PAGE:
The common concept of heavy metal migration in the hydrosphere differentiates between solid and liquid phase, considered as immobile and mobile. Colloidal phases are often neglected, which may have the following consequences on environmental hazard prognosis (Zänker et al. 2003):
a) The contaminant is regarded as mobile in the model, but it adsorbs on colloids which aggregate and settle (‘natural attenuation’): the prognosis is too pessimistic.
b) The contaminant is regarded as immobile in the model due to adsorption on the host rock, but in part it adsorbs on colloids which are transported: the prognosis is too optimistic.
c) Only if the contaminant is fully mobile, i.e. it is not adsorbed onto solid phases: colloidal transport is irrelevant and the model description is correct.
This study is focused on the incidence of colloids and their binding of toxic metals in streams of the Erzgebirge (Germany), a low mountain region which strongly suffered in the past from mining activities, e.g. uranium mining, and from acid rain loads exceeding the buffering reaction by weathering. Mildly acidic conditions (pH 5-6.5), which may occur in the runoff from dumps or arise on the reversal from stronger acidification (Ulrich and Meybohm 2005), or by mixing of waters with different loads of protons and metals, favor the generation of colloids by hydrolysis of iron (Fe) and aluminum (Al) or by dissolution of clay minerals and precipitation of secondary ferric oxides.
Based on samples from the confluence of two forest streams in the Erzgebirge, 27Al MAS NMR spectroscopy showed that Al-rich colloids contain distinct Al(O)4 centers similar to the -Keggin polyoxocation AlO4Al12(OH)24(H2O)127+(aq) [Al13] (left Fig.). These colloids form via aggregation of the Al13 nanoclusters (Furrer et al. 2002) and bear a high surface density of functional groups capable of accumulating heavy metal cations.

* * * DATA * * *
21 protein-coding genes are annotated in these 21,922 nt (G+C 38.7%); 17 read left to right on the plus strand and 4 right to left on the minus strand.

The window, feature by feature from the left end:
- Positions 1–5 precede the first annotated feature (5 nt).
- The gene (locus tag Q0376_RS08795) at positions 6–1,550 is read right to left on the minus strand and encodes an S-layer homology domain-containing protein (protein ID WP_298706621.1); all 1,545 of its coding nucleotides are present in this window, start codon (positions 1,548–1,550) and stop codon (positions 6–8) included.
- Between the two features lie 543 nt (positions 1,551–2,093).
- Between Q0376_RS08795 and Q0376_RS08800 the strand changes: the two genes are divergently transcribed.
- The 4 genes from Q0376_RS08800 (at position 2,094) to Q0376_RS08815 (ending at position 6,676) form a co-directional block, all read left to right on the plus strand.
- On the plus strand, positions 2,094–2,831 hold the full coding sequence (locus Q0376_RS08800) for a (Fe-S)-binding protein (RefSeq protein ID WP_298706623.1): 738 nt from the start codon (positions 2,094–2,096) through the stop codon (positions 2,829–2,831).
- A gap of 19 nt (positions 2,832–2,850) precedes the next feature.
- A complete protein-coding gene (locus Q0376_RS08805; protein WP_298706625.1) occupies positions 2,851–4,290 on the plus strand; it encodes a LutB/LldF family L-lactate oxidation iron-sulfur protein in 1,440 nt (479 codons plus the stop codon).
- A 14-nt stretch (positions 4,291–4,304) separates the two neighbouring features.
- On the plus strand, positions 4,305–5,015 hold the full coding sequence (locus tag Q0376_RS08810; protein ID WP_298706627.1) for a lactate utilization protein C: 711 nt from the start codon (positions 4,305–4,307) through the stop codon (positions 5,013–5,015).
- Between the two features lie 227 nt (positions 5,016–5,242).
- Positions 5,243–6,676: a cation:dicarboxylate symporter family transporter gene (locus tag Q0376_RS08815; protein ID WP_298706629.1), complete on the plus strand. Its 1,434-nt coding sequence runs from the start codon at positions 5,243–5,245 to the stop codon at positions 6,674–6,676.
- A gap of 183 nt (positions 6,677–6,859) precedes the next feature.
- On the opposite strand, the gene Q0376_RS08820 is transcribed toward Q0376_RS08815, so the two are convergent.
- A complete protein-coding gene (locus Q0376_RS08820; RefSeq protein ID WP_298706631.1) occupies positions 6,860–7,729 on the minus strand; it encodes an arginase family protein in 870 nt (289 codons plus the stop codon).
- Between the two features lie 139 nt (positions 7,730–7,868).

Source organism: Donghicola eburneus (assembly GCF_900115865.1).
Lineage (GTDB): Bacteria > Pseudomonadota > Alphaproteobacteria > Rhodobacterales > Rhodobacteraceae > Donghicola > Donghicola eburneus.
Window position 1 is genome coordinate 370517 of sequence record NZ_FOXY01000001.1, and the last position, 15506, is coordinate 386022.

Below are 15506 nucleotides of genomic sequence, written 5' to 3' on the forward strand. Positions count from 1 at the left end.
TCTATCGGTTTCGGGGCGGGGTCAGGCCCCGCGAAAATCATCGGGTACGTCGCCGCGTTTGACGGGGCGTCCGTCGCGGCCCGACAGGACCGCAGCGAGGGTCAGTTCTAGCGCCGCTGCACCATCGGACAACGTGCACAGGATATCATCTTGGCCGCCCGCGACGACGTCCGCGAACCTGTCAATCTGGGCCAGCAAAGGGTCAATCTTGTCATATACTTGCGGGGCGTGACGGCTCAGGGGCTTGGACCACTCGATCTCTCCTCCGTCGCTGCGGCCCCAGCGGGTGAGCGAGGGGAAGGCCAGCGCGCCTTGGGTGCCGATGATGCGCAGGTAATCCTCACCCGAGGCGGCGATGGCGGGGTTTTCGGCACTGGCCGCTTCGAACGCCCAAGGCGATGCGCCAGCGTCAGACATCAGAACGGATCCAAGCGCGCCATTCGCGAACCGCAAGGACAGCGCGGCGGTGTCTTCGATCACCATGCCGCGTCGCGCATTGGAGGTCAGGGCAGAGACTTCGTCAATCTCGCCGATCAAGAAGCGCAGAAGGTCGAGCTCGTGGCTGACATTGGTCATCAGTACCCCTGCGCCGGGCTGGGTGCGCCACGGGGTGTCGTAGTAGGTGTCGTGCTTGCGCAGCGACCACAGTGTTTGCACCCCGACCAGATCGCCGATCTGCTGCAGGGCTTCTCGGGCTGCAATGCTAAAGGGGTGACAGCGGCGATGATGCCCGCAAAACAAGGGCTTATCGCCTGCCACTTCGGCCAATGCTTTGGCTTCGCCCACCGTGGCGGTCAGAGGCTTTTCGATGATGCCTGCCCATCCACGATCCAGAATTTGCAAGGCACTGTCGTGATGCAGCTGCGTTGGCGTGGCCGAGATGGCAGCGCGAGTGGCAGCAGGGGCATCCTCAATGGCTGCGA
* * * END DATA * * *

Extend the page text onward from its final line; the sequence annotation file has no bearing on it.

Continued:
Fe-rich colloids (right Fig.), which often consist of metastable ferrihydrite, exhibit similar properties. Such colloids form when acidic seepage (e.g. from a uranium mine or dump) mixes with near-neutral surface water. Uranium (U), which is soluble under strongly acidic (UO22+) and alkaline (uranyl carbo-nate complexes) conditions, will be scavenged and immobilized by colloids which aggregate and settle in the slightly acidic pH region. On the other hand, contaminants that are usually immobile (As, Cu, Pb), can be mobilized by colloids. The molecular structure of some sorption complexes derived from EXAFS and ATR FT-IR spectroscopy is discussed.

References
Furrer, G., Phillips, B.L., Ulrich, K.-U., Pöthig, R. and Casey, W.H. (2002) The origin of aluminum flocs in polluted streams. Science 297, 2245-2247.
Ulrich, K.-U. and Meybohm, A. (2005) Reservoir ecosystems recover from atmospheric acidification: I. Trends of chemical reversal. ACID RAIN 2005, Conference Proceedings, 000.
Zänker, W., Richter, W., Hüttig, G. (2003) Scavenging and immobilization of trace contaminants by colloids in the waters of abandoned ore mines. Coll. Surf. A 217, 21-31.
Keywords: colloid migration, heavy metals, uranium, sorption, EXAFS
  • Poster
    Acid Rain 2005, 7th International Conference on Acid Deposition, 12.-17.06.2005, Prague, Czech Republic
  • Contribution to proceedings
    Acid Rain 2005, 7th International Conference on Acid Deposition, 12.-17.06.2005, Prague, Czech Republic
    Acid Rain 2005 Conference Abstracts, 613

Permalink: https://www.hzdr.de/publications/Publ-7082
Publ.-Id: 7082


Reservoir ecosystems recover from atmospheric acidification: II. Signs of biological recovery

Meybom, A.; Ulrich, K.-U.
Most of the atmospherically acidified drinking-water reservoirs in the Erzgebirge (Germany, southern Saxony) responded more rapidly to the strong reduction of oxidized sulfur and nitrogen emissions than surface waters from other siliceous mountain ranges in Germany (Ulrich and Meybohm 2005). The substantial decrease of proton concentration and toxic forms of aluminum provided a basis for the recovery of sensitive aquatic organisms. Three of four reservoirs which were monitored over a decade showed significantly (p<0.01) falling trends of chlorophyll a and phytoplankton biovolume, mainly due to the decline of dinophyceae. Biovolumes of diatoms and picoplankton slightly increased in the Werda and Muldenberg Reservoir. The zooplankton biocoenosis was dominated by rotifers and small phyllopods, the genus Daphnia was still lacking.